Our church enters a second full month of offering a contemporary service as an alternative to the earlier traditional service we also hold each Sunday. And we are in a second week of study and prayer designed to last 40 days. Several small group sessions are held, and most of our active members attend one each week.
The theme is evangelism, an informally forbidden word in most mainstream churches, but one making its way back into our vocabulary. It is early in our 6 week journey, but I think we are slowly heading toward the conclusion that reaching out comes most naturally to those of us learning to find in our hearts an honest concern for others. It takes many forms, and folks have differing comfort levels.
Our pastor is a young man. He is in his 40s. He is soft spoken and exudes a quiet sort of passion during his sermons. He often speaks of forgiveness and redemption. He is in a six week sermon series that corresponds with our 40 day study. He plays guitar and sings, providing, I suppose, a comfortable way of self-expression. His talent forms much of our new contemporary service.
I attend both services, more actively participating in contemporary. Our traditional service has a practice not unknown in many houses of worship. At one point in our prayers, we have a moment in which members of the congregation softly speak the names of those of special concern for them. We hear a hundred indistinct voices calling out in earnest prayer. It is a beautiful moment.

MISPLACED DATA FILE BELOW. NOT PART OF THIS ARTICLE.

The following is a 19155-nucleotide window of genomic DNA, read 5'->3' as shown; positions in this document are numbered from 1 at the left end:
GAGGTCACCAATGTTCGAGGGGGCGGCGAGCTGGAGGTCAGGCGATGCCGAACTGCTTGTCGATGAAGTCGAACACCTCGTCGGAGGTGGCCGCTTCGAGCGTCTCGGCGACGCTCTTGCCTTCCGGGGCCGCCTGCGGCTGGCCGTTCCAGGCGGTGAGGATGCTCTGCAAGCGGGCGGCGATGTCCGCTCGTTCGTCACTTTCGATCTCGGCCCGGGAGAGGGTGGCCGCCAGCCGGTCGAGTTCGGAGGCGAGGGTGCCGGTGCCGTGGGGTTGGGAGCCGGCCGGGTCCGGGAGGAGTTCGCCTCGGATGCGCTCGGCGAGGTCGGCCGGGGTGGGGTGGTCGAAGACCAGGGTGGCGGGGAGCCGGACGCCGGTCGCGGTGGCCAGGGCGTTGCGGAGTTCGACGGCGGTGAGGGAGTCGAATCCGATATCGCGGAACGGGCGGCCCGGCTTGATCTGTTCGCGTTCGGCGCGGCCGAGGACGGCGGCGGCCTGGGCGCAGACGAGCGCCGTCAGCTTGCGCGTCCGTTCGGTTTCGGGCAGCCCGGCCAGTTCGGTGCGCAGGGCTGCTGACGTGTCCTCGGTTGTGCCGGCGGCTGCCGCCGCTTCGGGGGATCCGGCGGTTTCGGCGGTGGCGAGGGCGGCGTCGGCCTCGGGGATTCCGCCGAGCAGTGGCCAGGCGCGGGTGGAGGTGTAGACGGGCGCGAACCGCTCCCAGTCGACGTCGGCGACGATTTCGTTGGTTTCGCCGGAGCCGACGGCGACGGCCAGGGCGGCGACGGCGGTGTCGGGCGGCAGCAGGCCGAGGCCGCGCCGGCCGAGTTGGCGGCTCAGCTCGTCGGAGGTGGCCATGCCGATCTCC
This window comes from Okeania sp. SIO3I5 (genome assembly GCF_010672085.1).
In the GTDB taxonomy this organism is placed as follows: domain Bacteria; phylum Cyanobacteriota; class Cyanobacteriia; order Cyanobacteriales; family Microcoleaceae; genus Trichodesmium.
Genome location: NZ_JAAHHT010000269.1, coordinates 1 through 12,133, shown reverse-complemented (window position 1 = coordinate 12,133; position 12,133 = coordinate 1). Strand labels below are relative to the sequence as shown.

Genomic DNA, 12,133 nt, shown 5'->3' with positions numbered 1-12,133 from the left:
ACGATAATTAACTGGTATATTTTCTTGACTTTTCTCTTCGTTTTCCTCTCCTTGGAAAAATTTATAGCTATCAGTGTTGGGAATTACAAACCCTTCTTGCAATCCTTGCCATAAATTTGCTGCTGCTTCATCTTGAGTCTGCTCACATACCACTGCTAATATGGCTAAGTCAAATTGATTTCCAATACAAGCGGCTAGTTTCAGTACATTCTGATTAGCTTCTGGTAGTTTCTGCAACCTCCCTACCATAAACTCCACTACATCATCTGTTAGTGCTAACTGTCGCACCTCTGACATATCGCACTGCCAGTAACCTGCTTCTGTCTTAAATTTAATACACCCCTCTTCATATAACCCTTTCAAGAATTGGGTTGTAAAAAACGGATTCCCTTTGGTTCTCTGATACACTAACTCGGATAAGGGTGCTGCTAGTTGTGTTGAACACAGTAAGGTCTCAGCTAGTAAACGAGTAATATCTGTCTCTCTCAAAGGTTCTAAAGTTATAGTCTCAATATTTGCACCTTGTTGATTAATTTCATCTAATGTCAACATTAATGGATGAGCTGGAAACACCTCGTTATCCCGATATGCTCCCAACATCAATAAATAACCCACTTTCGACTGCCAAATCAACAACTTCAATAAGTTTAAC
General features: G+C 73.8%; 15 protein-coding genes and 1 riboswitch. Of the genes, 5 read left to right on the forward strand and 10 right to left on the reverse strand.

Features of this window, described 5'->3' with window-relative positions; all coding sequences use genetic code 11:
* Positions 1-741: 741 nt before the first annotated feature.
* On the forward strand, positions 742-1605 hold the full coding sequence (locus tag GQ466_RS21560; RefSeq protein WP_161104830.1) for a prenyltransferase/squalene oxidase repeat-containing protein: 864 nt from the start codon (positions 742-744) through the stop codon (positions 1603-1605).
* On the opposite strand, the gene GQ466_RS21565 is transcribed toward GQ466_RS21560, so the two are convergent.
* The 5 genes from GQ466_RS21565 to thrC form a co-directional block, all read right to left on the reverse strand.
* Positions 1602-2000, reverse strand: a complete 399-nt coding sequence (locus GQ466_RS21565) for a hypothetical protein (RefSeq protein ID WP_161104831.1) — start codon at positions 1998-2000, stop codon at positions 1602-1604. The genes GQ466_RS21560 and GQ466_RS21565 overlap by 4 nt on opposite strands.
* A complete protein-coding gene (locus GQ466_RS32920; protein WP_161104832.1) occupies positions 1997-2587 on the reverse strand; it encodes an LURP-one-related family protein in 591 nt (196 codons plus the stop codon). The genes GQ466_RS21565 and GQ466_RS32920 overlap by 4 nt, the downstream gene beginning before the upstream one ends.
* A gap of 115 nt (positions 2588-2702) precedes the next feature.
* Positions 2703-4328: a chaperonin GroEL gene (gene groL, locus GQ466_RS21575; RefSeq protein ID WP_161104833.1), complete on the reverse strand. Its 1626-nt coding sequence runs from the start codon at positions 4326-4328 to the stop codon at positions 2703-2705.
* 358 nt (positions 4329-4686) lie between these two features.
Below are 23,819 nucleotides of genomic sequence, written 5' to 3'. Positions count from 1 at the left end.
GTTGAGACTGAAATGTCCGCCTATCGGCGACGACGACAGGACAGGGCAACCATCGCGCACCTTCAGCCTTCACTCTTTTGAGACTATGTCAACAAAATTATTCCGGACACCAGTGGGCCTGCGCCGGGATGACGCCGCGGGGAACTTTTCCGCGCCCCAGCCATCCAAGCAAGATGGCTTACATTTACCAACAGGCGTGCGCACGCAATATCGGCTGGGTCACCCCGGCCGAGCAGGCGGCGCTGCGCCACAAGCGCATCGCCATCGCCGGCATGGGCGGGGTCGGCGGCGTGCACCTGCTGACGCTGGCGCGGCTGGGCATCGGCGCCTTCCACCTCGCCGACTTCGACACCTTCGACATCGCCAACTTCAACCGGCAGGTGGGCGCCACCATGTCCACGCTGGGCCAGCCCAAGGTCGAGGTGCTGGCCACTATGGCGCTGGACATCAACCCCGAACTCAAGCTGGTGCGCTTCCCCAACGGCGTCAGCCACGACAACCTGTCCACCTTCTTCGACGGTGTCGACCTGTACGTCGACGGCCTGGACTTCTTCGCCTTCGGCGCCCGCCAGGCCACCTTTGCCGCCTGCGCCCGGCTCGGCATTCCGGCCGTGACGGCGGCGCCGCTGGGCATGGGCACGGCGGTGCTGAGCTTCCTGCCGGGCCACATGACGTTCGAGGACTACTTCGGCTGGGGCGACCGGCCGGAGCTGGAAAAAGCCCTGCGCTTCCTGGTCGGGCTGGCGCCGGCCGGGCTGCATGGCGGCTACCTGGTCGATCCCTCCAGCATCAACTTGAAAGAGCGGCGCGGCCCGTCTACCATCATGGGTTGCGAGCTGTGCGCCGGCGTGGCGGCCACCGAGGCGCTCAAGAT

As I pray, I name a relative in constant mortal danger from illness, I speak for a cousin who has been in danger for years and who now recovers from heart surgery, I say the name of a young man killed on the streets of Carbondale, Illinois, and a friend I have not heard from for weeks who is stationed in Afghanistan.
Finally, I call for God's mercy and care for a friendly young man I knew from work some years back, a fellow I spoke with about worship from time to time, but whom I never invited to a service. I do not know that I feel responsible for his suicide one afternoon, but I do now try to be more sensitive to those who may be in crisis. As I speak his name aloud, my voice joins the many others with whom I worship. The names our voices carry blend into a gentle cacophony of common prayer.
And I look on evangelism a little more expansively than I once did.
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